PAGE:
While the school failed to attract as many students as the founder had envisioned,[4] it nevertheless became very influential as a centre of Ruthenian (that is Russian, Ukrainian, and Belarusian) culture and literature.[7] Among the notable alumni were religious writer Zacharius Kopystensky, hetman Petro Konashevych-Sahaidachny, one of the fathers of Belarusian poetry Andrzej Rymsza and future exarchs of Lwów Gedeon Balaban and of Polotsk Meletius Smotrytsky, son of the first rector and a noted Orthodox writer and teacher.[7] It also became the alma mater of professors of the so-called brotherhood schools for Orthodox burghers being founded in late 16th century all around the country in accordance with the royal decree of 1585 by king Stefan Batory. After the death of Konstanty Wasyl Ostrogski in 1608 the Ostroh Academy declined, but then was revived by his son Janusz Ostrogski as a Jesuit College.

Notable dates

Notable alumni

See also


  1. 1 2 Tomasz Kempa (2007). Wobec kontrreformacji; protestanci i prawosławni w obronie swobód wyznaniowych w Rzeczypospolitej w końcu XVI i w pierwszej połowie XVII wieku (in Polish). Toruń: Wydawnictwo Adam Marszałek. p. 39. ISBN 978-83-7441-644-3.
  2. (Polish) Piotr Skarga (1577). O jedności Kościoła Bożego pod jednym Pasterzem i o greckim od tej jedności odstąpieniu, Wilno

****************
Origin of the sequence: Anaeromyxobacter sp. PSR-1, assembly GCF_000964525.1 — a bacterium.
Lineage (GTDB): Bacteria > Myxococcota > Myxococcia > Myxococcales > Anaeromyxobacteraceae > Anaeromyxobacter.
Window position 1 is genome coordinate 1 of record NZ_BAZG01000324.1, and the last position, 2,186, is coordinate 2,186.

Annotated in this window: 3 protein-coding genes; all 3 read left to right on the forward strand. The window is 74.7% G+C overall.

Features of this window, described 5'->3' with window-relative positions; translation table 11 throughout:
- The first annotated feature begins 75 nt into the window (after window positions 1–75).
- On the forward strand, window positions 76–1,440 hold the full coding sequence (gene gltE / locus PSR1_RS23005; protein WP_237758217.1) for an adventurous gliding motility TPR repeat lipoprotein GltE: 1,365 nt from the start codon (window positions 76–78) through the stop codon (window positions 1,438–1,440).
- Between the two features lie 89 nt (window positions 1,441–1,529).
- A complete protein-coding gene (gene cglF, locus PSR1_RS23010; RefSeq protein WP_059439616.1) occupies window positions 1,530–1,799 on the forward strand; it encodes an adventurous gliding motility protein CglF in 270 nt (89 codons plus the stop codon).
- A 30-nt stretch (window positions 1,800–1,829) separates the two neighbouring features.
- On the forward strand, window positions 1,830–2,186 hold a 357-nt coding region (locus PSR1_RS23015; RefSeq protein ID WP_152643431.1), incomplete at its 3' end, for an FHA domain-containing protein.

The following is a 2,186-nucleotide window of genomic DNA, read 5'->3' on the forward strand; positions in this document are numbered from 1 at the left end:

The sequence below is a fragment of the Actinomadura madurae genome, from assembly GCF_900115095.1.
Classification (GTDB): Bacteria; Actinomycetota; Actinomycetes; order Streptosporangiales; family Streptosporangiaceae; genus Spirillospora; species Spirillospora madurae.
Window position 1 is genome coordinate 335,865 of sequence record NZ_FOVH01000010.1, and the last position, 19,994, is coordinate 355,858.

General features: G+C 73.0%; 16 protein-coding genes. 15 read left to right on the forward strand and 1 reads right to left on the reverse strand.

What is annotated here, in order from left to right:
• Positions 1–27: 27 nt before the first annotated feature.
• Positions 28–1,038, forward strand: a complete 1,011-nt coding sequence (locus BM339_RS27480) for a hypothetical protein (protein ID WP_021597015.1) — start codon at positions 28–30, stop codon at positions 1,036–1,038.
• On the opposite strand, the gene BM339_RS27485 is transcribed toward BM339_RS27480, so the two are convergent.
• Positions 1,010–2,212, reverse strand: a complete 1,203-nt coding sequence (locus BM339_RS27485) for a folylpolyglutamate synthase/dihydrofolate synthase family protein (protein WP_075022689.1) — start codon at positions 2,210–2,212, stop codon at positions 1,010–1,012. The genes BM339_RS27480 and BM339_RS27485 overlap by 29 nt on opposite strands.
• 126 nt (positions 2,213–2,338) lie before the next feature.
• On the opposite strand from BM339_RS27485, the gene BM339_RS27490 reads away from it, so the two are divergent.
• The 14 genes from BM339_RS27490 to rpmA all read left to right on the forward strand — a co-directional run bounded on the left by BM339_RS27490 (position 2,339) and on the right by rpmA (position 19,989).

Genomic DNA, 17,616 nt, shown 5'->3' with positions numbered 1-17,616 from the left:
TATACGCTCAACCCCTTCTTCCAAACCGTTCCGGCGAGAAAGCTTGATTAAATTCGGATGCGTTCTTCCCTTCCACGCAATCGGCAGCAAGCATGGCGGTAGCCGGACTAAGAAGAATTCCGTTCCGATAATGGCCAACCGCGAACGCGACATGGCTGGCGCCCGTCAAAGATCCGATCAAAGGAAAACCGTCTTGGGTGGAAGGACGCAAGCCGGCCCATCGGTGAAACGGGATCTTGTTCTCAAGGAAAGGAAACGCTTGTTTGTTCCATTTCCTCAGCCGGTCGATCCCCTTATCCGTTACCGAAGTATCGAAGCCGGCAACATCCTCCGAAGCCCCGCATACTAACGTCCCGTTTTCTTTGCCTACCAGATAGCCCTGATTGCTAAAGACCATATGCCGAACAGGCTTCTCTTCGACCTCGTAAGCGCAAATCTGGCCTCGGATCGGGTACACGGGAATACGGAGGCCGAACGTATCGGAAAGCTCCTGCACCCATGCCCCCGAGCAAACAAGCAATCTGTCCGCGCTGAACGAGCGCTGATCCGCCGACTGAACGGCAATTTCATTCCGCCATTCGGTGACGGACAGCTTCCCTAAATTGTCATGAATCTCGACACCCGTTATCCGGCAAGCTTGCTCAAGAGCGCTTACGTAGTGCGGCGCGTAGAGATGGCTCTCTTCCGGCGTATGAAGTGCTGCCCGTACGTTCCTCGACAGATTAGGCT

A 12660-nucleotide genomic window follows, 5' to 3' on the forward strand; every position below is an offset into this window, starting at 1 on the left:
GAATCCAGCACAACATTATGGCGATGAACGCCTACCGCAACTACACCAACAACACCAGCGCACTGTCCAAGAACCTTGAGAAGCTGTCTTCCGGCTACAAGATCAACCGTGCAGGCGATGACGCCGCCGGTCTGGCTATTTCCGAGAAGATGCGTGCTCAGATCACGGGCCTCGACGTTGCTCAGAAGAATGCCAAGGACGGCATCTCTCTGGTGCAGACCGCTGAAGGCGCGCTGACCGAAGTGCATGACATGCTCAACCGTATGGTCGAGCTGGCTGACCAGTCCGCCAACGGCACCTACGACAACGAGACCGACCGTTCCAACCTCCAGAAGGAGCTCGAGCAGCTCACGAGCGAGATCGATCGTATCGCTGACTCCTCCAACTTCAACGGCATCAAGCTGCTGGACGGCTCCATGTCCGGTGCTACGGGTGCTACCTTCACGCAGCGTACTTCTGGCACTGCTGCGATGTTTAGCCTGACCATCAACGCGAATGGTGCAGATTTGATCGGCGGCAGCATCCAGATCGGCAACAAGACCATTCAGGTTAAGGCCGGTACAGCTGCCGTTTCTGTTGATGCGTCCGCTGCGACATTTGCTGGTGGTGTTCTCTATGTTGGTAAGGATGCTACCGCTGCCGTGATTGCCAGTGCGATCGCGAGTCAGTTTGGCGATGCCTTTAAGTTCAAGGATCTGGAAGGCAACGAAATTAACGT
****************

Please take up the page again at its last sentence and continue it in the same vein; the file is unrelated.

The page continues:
3. Ostroh Academy National University (corporate author). "Ostroh Academy National University". oa.edu.ua. Retrieved 2011-05-10.
  4. 1 2 3 4 5 various authors (2003). Zofia Abramowicz, ed. Chrześcijańskie dziedzictwo duchowe narodów słowiańskich (in Polish). Białystok: Uniwersytet w Białymstoku, Wydział Filologiczny. p. 329. ISBN 83-89031-78-7.
  5. various authors (1997-11-06). "Akademia Ostrogska" [Polish culture in the life of Ukraine: history, modern times; 2nd international conference papers]. In Jerzy Wowk. Kultura polska w życiu Ukrainy; historia, dzień dzisiejszy, materiały z II międzynarodowej konferencji naukowej. Kultura polska w życiu Ukrainy (in Polish). Kiev: Federacja Organizacji Polskich na Ukrainie; Główna specjalizowana redakcja literatury w językach mniejszości narodowych Ukrainy. p. 37. OCLC 52037778. Check date values in: |year= / |date= mismatch (help)
  6. various authors (2002). Antoni Mironowicz; Urszula Pawluczuk; Piotr Chomik, eds. Szkolnictwo prawosławne w Rzeczypospolitej (in Polish). Białystok: Białystok University Press. p. 22. ISBN 83-902928-5-8.
  7. 1 2 3 4 Antoni Mironowicz (2003). Kościół prawosławny w państwie Piastów i Jagiellonów (in Polish). Białystok: Białystok University Press. pp. 238–242. ISBN 83-89031-39-6.